Sweet Software Management for Windows

A 3 minute read, Posted by Mark Myers on Tue, Apr 29, 2014
In Windows, DevOps
Tags windows, chocolatey, automate, devops

Managing software on the Windows platform can be very cumbersome. Using Group Policy can sometimes be a hassle as it may take a couple restarts in order for the machine to get the software. Of course you could also purchse Microsoft Systems Manager at a hefty chunk of cheese, but like me you work in educaiton so money is tight.

Baked In

The quickest solution is to bake in all the software you need into a computer image. So if you have 3 computer labs that all serve different purposes you would create an image for each lab. Lets also assume each lab has the same exact computer model the only thing that separates them is the software installed on them. Then you start adding all the teacher machines which can be separated by department and the list goes on.

As you can see your imaging server can get bloated quick if you start baking in your software to all images. To me the less we have in the base image the faster it is to image a whole building. You might say, “You still have to install all the software!”, but we’ll get to that in a little bit.

“Holy Chocolate(y) Eclair, Batman!”

Enter chocolatey, an apt-get for Windows. Chocolatey has over 7,000 packages to install onto Windows with ease. For example lets say we want to install Acrobat Reader on your Windows machine.

C:\> cinst adobereader

This will install the latest version that is in the chocolatey packages. Seems a little too simple doesn’t it? That’s what is so nice about it. Simple. To the Point. So lets say you have a post-image script that runs and installs all the software needed for that particular machine or lab. That would solve the problem of bloating your imaging server with a different image for each user(s) specific set of software.

Installing Chocolatey

Installing chocolatey is a simple command in the command prompt.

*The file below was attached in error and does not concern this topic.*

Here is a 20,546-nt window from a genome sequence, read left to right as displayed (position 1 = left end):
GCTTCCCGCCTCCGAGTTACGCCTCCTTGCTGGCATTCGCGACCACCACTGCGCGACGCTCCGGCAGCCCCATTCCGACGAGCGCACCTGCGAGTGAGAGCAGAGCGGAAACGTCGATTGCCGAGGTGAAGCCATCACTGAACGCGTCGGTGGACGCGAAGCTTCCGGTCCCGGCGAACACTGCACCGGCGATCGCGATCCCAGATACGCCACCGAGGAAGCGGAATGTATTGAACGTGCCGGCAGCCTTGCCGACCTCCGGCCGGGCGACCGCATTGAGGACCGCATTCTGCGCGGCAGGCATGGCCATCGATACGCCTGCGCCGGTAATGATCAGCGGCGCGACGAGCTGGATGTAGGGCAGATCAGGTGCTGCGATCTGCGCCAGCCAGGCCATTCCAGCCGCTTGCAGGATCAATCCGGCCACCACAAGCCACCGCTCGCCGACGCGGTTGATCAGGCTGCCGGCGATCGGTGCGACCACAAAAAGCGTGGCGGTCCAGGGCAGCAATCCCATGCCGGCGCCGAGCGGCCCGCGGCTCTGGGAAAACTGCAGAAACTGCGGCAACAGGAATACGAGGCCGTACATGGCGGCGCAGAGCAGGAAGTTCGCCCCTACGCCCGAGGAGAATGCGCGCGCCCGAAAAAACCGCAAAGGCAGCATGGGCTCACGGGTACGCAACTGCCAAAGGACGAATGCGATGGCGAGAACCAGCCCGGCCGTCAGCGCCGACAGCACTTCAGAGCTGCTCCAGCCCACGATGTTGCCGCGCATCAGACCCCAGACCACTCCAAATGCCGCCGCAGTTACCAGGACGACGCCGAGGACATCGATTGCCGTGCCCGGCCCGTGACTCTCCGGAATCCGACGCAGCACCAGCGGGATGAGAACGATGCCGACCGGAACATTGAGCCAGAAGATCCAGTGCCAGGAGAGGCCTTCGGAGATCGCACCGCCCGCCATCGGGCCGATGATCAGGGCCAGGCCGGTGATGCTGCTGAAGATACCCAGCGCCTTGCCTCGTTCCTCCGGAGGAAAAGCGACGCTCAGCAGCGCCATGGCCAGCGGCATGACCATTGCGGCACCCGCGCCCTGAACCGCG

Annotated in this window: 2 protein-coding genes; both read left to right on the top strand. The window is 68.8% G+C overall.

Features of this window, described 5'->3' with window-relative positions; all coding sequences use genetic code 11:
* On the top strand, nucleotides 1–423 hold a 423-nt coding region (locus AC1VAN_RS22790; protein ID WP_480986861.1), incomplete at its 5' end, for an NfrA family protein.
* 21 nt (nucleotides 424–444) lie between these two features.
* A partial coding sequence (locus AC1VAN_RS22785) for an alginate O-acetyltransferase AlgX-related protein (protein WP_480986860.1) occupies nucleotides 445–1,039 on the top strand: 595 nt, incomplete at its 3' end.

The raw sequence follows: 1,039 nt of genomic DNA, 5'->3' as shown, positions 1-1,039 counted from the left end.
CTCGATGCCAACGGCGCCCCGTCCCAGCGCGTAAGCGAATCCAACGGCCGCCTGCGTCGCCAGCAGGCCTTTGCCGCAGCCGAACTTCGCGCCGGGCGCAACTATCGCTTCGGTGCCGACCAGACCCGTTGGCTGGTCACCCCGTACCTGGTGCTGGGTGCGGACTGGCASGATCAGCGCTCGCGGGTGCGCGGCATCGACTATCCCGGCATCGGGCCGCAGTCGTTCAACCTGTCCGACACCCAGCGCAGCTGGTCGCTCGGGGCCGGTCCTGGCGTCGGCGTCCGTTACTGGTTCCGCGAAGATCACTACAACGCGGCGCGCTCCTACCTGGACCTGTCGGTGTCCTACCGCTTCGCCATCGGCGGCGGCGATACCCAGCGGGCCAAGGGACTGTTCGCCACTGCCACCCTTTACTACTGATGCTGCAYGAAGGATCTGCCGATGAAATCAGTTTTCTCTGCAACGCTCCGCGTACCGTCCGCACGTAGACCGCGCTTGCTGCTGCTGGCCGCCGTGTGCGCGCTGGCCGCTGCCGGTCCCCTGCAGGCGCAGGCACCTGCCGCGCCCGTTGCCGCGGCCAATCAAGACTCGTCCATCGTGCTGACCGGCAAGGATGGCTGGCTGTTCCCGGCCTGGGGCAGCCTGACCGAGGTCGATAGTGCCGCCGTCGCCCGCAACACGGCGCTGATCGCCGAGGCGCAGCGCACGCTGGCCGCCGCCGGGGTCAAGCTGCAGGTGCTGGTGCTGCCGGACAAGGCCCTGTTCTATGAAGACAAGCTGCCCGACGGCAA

C:\>  @powershell -NoProfile -ExecutionPolicy unrestricted -Command "iex ((new-object net.webclient).DownloadString('https://chocolatey.org/install.ps1'))" && SET PATH=%PATH%;%systemdrive%\chocolatey\bin

Note: There have been issues when using https://chocolatey.org/install.ps1 to fix the issue just remove the ’s’ and use this instead http://chocolatey.org/install.ps1

BUT there are a couple requirements needed on the operating system.

Requirements:

  • Windows XP/Vista/7/8/2003/2008
  • .NET Framework 4.0
  • PowerShell 2.0

Note: If you have .NET Framework 3.5 installed, chocolatey will take care of installing .NET 4.0.

The Chocolatey Goods

At work we are actually using chocolatey as a package provider for our Puppet setup. We created a base node for Windows that has all the base software that we need for all machines. So for example every one of our machines, no matter what, have the following installed.

  • Adobe Reader
  • Adobe Flash Player (plugin & active-x)
  • Mozilla Firefox
  • Google Chrome
  • PDFCreator
  • VLC
  • K-Lite Codec Pack
  • Java Runtime Environment
  • Quicktime
  • Putty
  • Silverlight

So each computer is defined as a node in puppet and you can define what is installed and some other configuration stuff. Enough about puppet for now but here is a possible example of how to define a puppet node and how we use it with chocolatey to install software.

# /etc/puppet/manifests/site.pp
node winbasenode {
  ...
  package { 'vlc':
    ensure => installed,
  }
  
  package { 'adobereader':
    ensure => installed,
  }
  
  package { 'firefox':
    ensure => installed,
  }
  
  package { 'googlechrome':
    ensure => installed,
  }
  ...
}

node 'hs-adm-princ.domain.lan' inherits 'winbasenode' {
   // More node definitions go here
}

So in short every software package that is defined in the winbasenode will get installed on the hs-adm-princ.domain.lan machine. Using chocolatey with puppet makes for a “set it and forget it” kind of imaging process.

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